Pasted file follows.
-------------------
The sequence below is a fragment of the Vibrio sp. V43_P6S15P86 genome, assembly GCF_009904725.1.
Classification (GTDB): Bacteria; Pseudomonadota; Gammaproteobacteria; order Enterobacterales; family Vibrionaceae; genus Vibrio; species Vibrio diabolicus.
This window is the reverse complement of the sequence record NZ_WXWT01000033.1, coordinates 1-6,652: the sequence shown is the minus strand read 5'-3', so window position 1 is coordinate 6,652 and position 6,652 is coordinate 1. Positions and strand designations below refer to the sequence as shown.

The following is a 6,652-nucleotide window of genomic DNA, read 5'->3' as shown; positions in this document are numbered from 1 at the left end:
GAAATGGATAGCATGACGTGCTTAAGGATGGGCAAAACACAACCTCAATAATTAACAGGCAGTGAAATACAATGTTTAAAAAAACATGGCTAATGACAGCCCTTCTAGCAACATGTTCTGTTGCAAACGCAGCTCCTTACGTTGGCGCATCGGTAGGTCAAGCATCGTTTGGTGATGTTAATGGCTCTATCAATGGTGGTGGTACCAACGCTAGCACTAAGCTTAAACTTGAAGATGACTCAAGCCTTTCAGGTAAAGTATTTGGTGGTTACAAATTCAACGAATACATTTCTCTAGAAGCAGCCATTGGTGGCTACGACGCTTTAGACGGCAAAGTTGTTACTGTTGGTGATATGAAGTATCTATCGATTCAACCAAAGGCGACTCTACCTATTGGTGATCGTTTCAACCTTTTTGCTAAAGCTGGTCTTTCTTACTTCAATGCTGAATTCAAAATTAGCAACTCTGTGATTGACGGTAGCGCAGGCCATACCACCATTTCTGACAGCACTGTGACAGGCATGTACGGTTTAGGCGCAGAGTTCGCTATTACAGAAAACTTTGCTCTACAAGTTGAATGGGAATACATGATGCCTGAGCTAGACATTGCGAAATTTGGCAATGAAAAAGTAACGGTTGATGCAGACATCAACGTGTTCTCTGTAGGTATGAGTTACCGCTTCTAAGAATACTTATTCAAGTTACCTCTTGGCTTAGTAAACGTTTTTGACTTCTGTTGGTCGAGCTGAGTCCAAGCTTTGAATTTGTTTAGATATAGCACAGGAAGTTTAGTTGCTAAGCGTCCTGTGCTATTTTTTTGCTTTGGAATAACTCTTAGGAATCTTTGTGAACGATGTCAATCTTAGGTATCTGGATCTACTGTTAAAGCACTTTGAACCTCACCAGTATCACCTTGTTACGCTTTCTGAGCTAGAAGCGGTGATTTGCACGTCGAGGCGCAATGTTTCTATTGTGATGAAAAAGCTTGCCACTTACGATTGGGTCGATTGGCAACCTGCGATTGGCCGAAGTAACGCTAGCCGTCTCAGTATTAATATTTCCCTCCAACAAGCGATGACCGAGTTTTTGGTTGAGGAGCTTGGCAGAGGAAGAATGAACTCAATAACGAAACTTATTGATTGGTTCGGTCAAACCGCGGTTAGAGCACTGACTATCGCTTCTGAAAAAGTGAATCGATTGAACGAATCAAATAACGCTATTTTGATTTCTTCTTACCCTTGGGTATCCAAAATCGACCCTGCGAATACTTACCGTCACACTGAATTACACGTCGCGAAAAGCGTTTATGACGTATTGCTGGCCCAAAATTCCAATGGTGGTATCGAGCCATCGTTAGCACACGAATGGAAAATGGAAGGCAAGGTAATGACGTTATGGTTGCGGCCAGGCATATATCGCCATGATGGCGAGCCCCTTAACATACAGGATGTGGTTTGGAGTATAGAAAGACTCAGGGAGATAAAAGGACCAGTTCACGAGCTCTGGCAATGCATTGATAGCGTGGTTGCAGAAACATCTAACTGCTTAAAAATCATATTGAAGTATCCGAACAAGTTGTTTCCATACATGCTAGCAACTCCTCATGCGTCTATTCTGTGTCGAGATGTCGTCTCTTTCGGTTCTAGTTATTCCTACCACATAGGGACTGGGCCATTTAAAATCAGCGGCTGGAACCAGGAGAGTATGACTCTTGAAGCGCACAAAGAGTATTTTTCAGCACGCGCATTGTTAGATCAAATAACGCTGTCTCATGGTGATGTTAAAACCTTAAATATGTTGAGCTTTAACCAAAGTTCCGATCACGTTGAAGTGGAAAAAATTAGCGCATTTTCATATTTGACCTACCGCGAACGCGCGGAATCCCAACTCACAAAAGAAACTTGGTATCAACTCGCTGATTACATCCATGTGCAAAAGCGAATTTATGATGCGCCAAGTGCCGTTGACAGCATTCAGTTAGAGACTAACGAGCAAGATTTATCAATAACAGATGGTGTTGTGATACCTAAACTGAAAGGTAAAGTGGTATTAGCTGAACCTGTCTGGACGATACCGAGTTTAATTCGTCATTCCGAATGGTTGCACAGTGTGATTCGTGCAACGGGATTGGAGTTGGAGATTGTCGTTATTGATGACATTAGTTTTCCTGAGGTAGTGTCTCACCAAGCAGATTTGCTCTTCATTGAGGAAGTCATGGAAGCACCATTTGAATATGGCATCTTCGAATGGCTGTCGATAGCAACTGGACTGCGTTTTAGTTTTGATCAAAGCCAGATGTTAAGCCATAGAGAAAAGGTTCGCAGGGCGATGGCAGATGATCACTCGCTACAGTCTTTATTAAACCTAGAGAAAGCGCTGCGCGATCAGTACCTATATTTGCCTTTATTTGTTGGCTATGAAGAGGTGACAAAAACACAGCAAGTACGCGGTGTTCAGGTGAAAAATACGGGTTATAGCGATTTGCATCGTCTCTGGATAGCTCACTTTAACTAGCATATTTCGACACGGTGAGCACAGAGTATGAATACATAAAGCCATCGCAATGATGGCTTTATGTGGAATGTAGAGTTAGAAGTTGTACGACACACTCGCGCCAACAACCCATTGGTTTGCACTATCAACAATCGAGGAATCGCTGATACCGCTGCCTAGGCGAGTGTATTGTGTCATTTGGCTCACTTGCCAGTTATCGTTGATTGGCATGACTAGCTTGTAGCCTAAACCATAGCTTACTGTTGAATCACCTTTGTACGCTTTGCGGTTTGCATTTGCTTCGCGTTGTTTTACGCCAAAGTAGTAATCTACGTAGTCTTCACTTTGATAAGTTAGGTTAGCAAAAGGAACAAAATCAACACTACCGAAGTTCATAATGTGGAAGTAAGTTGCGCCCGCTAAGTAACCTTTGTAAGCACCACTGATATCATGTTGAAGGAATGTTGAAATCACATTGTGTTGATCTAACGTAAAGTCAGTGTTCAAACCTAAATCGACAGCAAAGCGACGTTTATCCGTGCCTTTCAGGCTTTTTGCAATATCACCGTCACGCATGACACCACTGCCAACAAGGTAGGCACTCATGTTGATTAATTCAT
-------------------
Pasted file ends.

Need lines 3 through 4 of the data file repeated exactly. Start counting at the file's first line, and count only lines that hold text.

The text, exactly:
This window is the reverse complement of the sequence record NZ_WXWT01000033.1, coordinates 1-6,652: the sequence shown is the minus strand read 5'-3', so window position 1 is coordinate 6,652 and position 6,652 is coordinate 1. Positions and strand designations below refer to the sequence as shown.

The following is a 6,652-nucleotide window of genomic DNA, read 5'->3' as shown; positions in this document are numbered from 1 at the left end: